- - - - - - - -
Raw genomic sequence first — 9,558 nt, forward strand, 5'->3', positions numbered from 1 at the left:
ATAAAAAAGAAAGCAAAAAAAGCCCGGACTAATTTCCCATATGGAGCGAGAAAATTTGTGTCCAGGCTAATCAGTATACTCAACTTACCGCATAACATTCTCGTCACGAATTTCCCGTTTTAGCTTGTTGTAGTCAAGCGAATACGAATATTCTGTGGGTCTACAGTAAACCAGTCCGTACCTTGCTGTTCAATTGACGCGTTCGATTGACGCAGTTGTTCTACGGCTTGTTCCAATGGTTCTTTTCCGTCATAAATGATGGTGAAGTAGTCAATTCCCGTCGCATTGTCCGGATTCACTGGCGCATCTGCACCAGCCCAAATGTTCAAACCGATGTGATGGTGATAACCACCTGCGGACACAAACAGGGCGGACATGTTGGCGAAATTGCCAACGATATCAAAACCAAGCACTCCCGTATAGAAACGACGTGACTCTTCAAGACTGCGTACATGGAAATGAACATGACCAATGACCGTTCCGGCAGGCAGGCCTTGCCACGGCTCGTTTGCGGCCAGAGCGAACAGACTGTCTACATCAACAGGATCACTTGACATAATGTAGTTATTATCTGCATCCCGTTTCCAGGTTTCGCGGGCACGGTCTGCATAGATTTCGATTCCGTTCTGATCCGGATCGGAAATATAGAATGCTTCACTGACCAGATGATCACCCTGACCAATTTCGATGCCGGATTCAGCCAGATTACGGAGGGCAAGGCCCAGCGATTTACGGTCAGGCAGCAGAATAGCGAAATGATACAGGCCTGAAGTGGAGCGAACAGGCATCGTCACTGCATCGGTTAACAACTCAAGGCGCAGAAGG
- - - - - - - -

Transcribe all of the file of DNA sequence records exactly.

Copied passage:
Raw genomic sequence first — 9,558 nt, forward strand, 5'->3', positions numbered from 1 at the left:
ATAAAAAAGAAAGCAAAAAAAGCCCGGACTAATTTCCCATATGGAGCGAGAAAATTTGTGTCCAGGCTAATCAGTATACTCAACTTACCGCATAACATTCTCGTCACGAATTTCCCGTTTTAGCTTGTTGTAGTCAAGCGAATACGAATATTCTGTGGGTCTACAGTAAACCAGTCCGTACCTTGCTGTTCAATTGACGCGTTCGATTGACGCAGTTGTTCTACGGCTTGTTCCAATGGTTCTTTTCCGTCATAAATGATGGTGAAGTAGTCAATTCCCGTCGCATTGTCCGGATTCACTGGCGCATCTGCACCAGCCCAAATGTTCAAACCGATGTGATGGTGATAACCACCTGCGGACACAAACAGGGCGGACATGTTGGCGAAATTGCCAACGATATCAAAACCAAGCACTCCCGTATAGAAACGACGTGACTCTTCAAGACTGCGTACATGGAAATGAACATGACCAATGACCGTTCCGGCAGGCAGGCCTTGCCACGGCTCGTTTGCGGCCAGAGCGAACAGACTGTCTACATCAACAGGATCACTTGACATAATGTAGTTATTATCTGCATCCCGTTTCCAGGTTTCGCGGGCACGGTCTGCATAGATTTCGATTCCGTTCTGATCCGGATCGGAAATATAGAATGCTTCACTGACCAGATGATCACCCTGACCAATTTCGATGCCGGATTCAGCCAGATTACGGAGGGCAAGGCCCAGCGATTTACGGTCAGGCAGCAGAATAGCGAAATGATACAGGCCTGAAGTGGAGCGAACAGGCATCGTCACTGCATCGGTTAACAACTCAAGGCGCAGAAGG